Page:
Two data breach notifications were received by the Australian Information Commissioner last financial year in regards to the government-administrated online health system.
The first allowed healthcare providers to view the personal health notes of consumers following a flawed technical change to the eHealth system, according to the commissioner's annual report.
The eHealth system operator identified the cause in December, and a fix was put in place to prevent further access.
The second data breach, which occurred in May, came about while consumers were linking their personal eHealth records to the myGov website — a one-stop shop for all online government services.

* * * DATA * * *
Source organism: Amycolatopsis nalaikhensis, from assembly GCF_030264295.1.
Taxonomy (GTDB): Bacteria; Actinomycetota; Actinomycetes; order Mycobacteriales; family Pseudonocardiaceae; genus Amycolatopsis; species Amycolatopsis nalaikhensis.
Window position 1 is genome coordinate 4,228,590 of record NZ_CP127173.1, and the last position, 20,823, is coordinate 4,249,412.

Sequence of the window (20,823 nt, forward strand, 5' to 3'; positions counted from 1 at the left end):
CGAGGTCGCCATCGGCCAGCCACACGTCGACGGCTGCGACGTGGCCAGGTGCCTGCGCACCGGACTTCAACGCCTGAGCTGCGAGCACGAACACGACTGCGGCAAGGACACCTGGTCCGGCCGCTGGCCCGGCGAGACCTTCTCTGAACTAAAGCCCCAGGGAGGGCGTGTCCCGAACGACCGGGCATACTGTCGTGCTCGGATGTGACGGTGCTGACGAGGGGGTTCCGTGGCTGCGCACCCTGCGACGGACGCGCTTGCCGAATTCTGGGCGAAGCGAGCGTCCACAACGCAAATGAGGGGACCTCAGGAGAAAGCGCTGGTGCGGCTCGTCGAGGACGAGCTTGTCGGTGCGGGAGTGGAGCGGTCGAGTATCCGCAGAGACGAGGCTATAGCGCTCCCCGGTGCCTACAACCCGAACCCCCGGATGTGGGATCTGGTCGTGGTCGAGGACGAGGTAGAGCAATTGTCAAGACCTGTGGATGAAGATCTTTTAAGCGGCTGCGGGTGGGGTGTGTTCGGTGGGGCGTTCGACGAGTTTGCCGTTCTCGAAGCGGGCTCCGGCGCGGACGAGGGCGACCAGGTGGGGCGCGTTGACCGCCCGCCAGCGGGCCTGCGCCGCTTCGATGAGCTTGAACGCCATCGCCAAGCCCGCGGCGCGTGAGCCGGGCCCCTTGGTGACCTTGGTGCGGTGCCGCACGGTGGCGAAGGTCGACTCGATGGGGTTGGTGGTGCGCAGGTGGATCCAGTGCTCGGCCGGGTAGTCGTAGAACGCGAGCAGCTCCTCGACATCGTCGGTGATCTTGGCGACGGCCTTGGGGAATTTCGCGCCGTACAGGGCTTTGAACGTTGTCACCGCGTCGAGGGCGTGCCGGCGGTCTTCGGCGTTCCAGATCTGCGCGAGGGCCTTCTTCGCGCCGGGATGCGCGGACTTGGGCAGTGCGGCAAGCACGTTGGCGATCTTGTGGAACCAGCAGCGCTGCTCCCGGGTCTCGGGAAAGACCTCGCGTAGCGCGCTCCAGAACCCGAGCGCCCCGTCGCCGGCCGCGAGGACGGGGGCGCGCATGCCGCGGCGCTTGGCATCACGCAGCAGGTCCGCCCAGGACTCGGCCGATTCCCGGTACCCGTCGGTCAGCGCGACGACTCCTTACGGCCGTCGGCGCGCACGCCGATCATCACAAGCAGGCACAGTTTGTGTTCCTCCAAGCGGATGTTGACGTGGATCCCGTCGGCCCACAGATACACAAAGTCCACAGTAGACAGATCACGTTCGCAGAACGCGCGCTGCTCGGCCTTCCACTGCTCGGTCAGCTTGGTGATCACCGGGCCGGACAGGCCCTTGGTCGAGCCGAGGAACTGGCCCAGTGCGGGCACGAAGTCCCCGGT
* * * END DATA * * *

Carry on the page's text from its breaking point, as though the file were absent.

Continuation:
In some cases, the previous computer user had not logged out of their myGov account.
This meant that when the second user's eHealth account was linked to myGov, the first user gained access to both sets of eHealth records.
The Information Commissioner said the cause of the breach was not related to myGov, and strategies have been implemented by eHealth's system operator to prevent it from occurring again.
After reviewing both breaches, the Information Commissioner determined that the responses were appropriate, and no further action was required.
The Information Commissioner's annual report also revealed that more than 4,000 privacy complaints were lodged with the Office of the Australian Information Commissioner during the financial year ending June 2014.
The Australia Information Commissioner professor John McMillan said that the increase in privacy complaints was largely due to the changes made to the Privacy Act in March.